AP investigation: Are slaves catching the fish you buy?
BENJINA, Indonesia (AP) — The Burmese slaves sat on the floor and stared through the rusty bars of their locked cage, hidden on a tiny tropical island thousands of miles from home.
Just a few yards away, other workers loaded cargo ships with slave-caught seafood that clouds the supply networks of major supermarkets, restaurants and even pet stores in the United States.
Here, in the Indonesian island village of Benjina and the surrounding waters, hundreds of trapped men represent one of the most desperate links criss-crossing between companies and countries in the seafood industry. This intricate web of connections separates the fish we eat from the men who catch it, and obscures a brutal truth: Your seafood may come from slaves.
EDITOR’S NOTE: The Associated Press notified the International Organization for Migration about men in this story, who were then moved out of Benjina by police for their safety. Hundreds of slaves remain on the island, and five other men were in the cage this week.
The men The Associated Press spoke to on Benjina were mostly from Myanmar, also known as Burma, one of the poorest countries in the world. They were brought to Indonesia through Thailand and forced to fish. Their catch was shipped back to Thailand, and then entered the global commerce stream.
Tainted fish can wind up in the supply chains of some of America’s major grocery stores, such as Kroger, Albertsons and Safeway; the nation’s largest retailer, Wal-Mart; and the biggest food distributor, Sysco. It can find its way into the supply chains of some of the most popular brands of canned pet food, including Fancy Feast, Meow Mix and Iams. It can turn up as calamari at fine dining restaurants, as imitation crab in a California sushi roll or as packages of frozen snapper relabeled with store brands that land on our dinner tables.
In a year-long investigation, the AP interviewed more than 40 current and former slaves in Benjina. The AP documented the journey of a single large shipment of slave-caught seafood from the Indonesian village, including squid, snapper, grouper and shrimp, and tracked it by satellite to a gritty Thai harbor. Upon its arrival, AP journalists followed trucks that loaded and drove the seafood over four nights to dozens of factories, cold storage plants and the country’s biggest fish market.
Some fishermen, risking their lives, begged the reporters for help.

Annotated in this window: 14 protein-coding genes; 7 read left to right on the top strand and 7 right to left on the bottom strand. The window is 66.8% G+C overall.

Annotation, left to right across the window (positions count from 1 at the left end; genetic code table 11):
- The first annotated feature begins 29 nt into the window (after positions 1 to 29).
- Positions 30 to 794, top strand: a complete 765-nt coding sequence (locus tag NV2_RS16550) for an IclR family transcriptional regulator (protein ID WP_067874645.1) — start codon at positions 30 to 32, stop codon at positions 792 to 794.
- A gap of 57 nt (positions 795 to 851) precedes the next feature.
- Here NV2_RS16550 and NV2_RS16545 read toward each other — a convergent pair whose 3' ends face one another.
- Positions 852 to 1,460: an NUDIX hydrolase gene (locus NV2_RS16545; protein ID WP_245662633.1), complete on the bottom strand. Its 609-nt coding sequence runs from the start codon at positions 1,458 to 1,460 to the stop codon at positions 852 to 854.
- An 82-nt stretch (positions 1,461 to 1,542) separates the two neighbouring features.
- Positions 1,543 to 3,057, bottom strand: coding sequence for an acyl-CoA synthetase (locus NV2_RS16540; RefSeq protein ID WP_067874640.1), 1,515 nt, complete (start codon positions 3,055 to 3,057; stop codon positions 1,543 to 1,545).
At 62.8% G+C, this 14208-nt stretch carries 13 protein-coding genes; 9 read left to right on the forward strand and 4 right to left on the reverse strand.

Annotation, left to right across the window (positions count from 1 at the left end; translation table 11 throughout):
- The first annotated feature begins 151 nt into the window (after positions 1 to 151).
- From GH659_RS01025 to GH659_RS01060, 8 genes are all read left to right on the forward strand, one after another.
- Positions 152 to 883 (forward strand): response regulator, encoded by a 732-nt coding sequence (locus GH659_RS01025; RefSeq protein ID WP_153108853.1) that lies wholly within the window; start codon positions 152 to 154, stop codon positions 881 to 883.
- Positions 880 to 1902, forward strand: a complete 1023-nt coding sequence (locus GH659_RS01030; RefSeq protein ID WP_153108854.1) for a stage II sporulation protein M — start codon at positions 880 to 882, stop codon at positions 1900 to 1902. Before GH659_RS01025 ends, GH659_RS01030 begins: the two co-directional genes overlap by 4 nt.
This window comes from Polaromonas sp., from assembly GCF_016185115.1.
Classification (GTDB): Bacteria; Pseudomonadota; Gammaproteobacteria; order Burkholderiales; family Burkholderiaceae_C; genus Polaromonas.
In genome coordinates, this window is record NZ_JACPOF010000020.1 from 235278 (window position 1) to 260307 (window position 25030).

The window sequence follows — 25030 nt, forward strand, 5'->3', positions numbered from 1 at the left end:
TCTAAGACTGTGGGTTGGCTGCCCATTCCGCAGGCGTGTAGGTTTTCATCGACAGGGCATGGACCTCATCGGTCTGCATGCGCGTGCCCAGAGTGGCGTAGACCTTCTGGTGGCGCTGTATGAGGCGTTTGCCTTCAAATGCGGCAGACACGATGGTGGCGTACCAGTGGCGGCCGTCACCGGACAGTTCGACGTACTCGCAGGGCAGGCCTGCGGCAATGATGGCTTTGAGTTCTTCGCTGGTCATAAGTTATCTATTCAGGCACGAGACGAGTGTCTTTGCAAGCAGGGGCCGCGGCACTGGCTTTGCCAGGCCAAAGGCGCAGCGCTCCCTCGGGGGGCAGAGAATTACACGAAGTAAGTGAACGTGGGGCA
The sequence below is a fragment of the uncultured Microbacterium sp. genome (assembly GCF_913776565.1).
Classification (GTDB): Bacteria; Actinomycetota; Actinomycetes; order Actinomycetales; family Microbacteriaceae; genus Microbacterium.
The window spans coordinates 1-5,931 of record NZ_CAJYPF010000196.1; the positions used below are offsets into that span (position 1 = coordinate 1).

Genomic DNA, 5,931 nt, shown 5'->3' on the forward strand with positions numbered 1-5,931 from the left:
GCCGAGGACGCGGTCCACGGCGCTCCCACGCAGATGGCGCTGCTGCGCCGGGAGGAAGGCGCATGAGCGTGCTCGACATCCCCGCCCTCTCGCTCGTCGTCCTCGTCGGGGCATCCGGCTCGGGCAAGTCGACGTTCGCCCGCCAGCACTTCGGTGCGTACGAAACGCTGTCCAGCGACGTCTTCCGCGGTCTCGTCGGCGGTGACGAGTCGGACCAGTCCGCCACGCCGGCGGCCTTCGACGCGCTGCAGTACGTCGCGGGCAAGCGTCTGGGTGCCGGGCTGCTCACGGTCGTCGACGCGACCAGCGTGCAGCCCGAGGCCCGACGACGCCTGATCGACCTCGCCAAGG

“I want to go home. We all do,” one Burmese slave called out over the side of his boat, a cry repeated by many men. “Our parents haven’t heard from us for a long time, I’m sure they think we are dead.”
Their catch mixes in with other fish at numerous sites in Thailand, including processing plants. U.S. Customs records show that several of those Thai factories ship to America. They also ship to Europe and Asia, but the AP traced shipments to the U.S., where trade records are public.
The major corporations identified by AP declined interviews but issued statements that strongly condemned labor abuses; many described their work with human rights groups to hold subcontractors accountable.
National Fisheries Institute spokesman Gavin Gibbons, speaking on behalf of 300 U.S. seafood firms that make up 75 percent of the industry, said his members are troubled by the findings.
“It’s not only disturbing, it’s disheartening because our companies have zero tolerance for labor abuses,” he said. “These type of things flourish in the shadows.”
The slaves interviewed by the AP described 20- to 22-hour shifts and unclean drinking water. Almost all said they were kicked, beaten or whipped with toxic stingray tails if they complained or tried to rest. They were paid little or nothing.
Runaway Hlaing Min said many died at sea.
“If Americans and Europeans are eating this fish, they should remember us. There must be a mountain of bones under the sea,” he said. “The bones of the people could be an island, it’s that many.”
The small harbor in the village is occupied by Pusaka Benjina Resources, whose five-story office compound includes the cage with the slaves. The company is the only fishing operation on Benjina officially registered in Indonesia, and is listed as the owner of more than 90 trawlers. However, the captains are Thai, and the Indonesian government is reviewing to see if the boats are really Thai-owned. Pusaka Benjina did not respond to phone calls and a letter, and did not speak to a reporter who waited for two hours in the company’s Jakarta office.
At the Benjina port, the AP interviewed slaves from a dozen fishing vessels offloading their catch into a large refrigerated cargo ship, the Silver Sea Line.